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Journal Club: Preterm Delivery and Long-Term Mortality in Women


J. Falatko


The other day I was par-oozing through my twitter feed when I saw this paper pop up from BMJ. My 8-month-old son was born 4 hours shy of 37 weeks and is considered pre-term. Since my wife would fit into this study, and I love her very much, this sparked my interest.

Unbeknownst to me there were quite a few studies across Europe in the late 70’s and 80’s that discovered an association between pre-term delivery and early death in women. (1,2) The studies were wrought with flaws so not much attention was paid to them. (3) This is difficult data to track because you really have a long horizon before you get the outcome. A prospective study of this magnitude would be very challenging to pull off. Fortunately, there are a few countries around the world that collect as much health data on their citizens as they please. Two in particular are Sweden and Denmark. They have nationalized health systems and a national database of health information. This has been in place for roughly 40 years in both countries. They are probably the largest and most extensive health databases in the world. Many observational studies have come from them.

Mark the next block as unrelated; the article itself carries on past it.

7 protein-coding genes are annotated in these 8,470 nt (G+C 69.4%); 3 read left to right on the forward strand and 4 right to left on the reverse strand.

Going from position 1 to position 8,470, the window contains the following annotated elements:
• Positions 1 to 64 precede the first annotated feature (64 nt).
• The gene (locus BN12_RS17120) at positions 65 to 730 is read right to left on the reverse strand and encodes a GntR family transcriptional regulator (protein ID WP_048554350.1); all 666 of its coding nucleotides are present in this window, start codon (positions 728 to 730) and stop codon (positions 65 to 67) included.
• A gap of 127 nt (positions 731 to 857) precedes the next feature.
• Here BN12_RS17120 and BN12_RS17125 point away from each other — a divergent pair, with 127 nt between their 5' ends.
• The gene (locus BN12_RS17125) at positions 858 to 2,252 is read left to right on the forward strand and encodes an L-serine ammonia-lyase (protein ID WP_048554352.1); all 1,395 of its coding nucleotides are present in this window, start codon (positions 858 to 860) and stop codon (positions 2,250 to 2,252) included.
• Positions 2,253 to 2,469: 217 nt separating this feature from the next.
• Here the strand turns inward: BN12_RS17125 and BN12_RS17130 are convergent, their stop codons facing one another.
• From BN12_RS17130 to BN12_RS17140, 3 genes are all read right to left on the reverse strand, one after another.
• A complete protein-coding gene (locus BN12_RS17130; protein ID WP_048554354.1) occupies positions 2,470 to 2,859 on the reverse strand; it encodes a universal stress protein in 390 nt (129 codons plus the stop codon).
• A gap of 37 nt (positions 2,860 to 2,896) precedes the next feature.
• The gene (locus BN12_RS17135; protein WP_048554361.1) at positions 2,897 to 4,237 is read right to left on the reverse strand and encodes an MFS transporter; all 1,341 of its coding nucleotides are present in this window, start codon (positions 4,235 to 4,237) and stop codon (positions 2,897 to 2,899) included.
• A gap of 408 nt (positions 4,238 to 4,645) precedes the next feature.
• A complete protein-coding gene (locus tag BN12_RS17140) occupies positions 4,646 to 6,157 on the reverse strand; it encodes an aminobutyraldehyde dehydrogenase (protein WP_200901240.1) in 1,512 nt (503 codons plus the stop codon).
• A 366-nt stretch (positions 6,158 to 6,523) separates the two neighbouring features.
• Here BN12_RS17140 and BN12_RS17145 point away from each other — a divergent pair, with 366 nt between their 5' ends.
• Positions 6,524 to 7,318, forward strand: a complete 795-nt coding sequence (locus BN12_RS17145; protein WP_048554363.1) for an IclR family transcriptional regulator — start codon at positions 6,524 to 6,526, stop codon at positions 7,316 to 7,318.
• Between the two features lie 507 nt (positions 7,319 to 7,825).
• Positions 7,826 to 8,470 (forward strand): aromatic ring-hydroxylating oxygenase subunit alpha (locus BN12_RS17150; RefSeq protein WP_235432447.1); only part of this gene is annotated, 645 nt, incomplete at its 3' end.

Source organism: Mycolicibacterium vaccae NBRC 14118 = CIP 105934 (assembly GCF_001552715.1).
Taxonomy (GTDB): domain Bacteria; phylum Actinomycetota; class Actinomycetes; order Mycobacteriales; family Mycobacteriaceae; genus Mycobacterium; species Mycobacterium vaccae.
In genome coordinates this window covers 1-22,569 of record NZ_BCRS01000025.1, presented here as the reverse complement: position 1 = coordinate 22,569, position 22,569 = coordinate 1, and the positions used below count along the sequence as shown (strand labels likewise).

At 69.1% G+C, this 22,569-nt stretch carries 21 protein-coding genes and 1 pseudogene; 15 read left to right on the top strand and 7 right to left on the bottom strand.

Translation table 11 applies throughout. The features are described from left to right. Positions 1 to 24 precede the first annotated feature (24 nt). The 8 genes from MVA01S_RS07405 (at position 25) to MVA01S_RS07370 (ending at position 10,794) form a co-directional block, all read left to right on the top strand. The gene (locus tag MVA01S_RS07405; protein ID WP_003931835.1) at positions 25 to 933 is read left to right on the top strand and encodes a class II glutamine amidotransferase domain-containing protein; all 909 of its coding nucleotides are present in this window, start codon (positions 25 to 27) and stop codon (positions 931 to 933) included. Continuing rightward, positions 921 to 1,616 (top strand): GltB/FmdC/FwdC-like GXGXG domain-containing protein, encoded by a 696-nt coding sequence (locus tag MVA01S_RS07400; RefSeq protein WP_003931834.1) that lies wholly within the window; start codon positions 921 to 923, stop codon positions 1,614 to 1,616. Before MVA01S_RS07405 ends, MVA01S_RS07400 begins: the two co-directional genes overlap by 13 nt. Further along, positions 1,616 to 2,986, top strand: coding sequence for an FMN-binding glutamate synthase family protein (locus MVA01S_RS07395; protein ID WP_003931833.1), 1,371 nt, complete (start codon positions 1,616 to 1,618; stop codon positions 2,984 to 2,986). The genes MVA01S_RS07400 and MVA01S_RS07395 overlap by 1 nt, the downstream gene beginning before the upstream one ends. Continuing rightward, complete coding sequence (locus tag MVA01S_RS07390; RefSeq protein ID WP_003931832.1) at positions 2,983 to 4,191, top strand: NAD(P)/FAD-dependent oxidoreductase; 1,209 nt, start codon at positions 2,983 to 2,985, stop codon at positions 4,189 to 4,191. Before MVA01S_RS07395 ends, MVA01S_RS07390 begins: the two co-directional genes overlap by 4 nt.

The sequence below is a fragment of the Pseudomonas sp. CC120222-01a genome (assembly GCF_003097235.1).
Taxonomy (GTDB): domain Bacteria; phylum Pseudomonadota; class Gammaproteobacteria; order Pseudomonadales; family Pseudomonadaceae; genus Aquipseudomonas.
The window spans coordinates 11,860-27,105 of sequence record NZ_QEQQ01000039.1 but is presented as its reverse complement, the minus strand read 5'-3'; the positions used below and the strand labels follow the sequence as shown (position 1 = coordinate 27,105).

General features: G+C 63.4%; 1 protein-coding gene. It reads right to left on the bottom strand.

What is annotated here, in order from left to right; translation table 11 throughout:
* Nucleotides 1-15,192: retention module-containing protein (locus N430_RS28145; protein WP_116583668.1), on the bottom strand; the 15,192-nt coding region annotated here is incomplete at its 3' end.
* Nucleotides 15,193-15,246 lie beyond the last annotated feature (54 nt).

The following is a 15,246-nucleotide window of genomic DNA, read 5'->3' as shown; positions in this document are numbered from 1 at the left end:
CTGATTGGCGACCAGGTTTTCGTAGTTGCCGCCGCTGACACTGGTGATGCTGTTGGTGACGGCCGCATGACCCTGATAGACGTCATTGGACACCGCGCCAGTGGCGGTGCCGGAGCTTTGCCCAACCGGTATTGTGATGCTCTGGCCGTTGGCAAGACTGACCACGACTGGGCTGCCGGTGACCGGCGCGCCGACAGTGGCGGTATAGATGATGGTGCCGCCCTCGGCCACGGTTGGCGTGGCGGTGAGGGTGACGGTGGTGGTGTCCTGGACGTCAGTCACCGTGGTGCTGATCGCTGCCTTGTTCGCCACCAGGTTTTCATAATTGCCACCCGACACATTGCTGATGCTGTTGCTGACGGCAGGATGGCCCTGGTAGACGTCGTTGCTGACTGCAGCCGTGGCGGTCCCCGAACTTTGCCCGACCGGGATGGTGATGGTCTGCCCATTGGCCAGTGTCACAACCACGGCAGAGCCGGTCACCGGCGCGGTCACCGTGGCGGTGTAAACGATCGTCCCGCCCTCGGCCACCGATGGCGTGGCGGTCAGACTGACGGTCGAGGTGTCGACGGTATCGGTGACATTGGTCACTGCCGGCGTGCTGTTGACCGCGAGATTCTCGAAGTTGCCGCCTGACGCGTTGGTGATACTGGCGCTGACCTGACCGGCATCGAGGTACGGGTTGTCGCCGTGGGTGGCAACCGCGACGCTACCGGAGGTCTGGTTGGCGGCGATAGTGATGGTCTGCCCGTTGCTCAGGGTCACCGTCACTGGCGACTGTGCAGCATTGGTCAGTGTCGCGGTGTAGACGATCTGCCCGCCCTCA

The mechanism behind early death in women after pre-term delivery is unknown. Most of the correlation has been linked to underlying health issues. There was no assessment for confounding in previous studies so it was pretty much assumed this was the cause. However, new data has linked certain inflammatory markers released during pre-term delivery and their contribution to heart and lung disease. These markers are common players on the inflammatory pathway, so their causal relationship is quite loose. These early deaths often occur 10-30 years after the pre-term delivery further convoluting the correlation.

This study was put together using Sweden’s national health database. It is a retrospective cohort. The control group were parous women with no pre-term deliveries. The experimental group were parous women with at least 1 pre-term delivery. The study period began in 1973 with the formation of the data base. It ended December 31st, 2016. The primary endpoint was mortality. The experiment group was sub-divided into extremely pre-term (22-27wk), very preterm (28-33wk), late preterm (34-36wk), and early term (37-38wk). Specific causes of death were eligible for analysis if there were > 500 deaths due to that disease.

Validity of Methods